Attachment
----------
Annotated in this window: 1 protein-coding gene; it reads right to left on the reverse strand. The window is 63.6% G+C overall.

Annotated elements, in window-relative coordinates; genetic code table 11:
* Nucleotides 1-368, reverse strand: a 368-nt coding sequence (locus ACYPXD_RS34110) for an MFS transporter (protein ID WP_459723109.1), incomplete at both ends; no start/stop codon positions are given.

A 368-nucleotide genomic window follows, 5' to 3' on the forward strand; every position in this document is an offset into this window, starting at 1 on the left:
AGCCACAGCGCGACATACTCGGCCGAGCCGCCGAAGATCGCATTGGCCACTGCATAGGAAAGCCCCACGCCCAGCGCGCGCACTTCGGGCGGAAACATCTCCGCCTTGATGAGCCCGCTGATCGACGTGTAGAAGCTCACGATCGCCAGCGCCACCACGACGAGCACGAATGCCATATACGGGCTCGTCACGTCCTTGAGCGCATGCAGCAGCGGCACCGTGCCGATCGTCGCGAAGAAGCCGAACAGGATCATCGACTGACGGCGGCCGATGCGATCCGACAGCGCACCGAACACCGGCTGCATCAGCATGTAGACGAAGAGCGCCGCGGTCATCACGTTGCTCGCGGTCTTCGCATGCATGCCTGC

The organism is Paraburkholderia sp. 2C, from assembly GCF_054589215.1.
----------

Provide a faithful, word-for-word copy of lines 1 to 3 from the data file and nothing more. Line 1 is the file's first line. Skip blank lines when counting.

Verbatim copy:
Annotated in this window: 1 protein-coding gene; it reads right to left on the reverse strand. The window is 63.6% G+C overall.

Annotated elements, in window-relative coordinates; genetic code table 11:
* Nucleotides 1-368, reverse strand: a 368-nt coding sequence (locus ACYPXD_RS34110) for an MFS transporter (protein ID WP_459723109.1), incomplete at both ends; no start/stop codon positions are given.